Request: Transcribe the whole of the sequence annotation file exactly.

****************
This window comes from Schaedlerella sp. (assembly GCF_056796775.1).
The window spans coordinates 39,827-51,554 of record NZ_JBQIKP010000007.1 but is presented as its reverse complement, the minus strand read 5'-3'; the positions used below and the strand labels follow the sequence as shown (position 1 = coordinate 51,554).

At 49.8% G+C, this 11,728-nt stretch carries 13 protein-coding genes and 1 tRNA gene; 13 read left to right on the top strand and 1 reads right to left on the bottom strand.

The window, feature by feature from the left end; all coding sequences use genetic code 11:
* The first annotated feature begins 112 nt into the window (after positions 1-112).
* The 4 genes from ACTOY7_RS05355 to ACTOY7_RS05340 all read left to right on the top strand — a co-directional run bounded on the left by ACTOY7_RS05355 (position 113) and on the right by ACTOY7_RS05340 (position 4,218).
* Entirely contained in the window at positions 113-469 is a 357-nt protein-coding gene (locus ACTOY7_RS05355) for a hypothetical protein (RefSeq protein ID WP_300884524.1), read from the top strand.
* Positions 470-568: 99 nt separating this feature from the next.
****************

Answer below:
This window comes from Schaedlerella sp. (assembly GCF_056796775.1).
The window spans coordinates 39,827-51,554 of record NZ_JBQIKP010000007.1 but is presented as its reverse complement, the minus strand read 5'-3'; the positions used below and the strand labels follow the sequence as shown (position 1 = coordinate 51,554).

At 49.8% G+C, this 11,728-nt stretch carries 13 protein-coding genes and 1 tRNA gene; 13 read left to right on the top strand and 1 reads right to left on the bottom strand.

The window, feature by feature from the left end; all coding sequences use genetic code 11:
* The first annotated feature begins 112 nt into the window (after positions 1-112).
* The 4 genes from ACTOY7_RS05355 to ACTOY7_RS05340 all read left to right on the top strand — a co-directional run bounded on the left by ACTOY7_RS05355 (position 113) and on the right by ACTOY7_RS05340 (position 4,218).
* Entirely contained in the window at positions 113-469 is a 357-nt protein-coding gene (locus ACTOY7_RS05355) for a hypothetical protein (RefSeq protein ID WP_300884524.1), read from the top strand.
* Positions 470-568: 99 nt separating this feature from the next.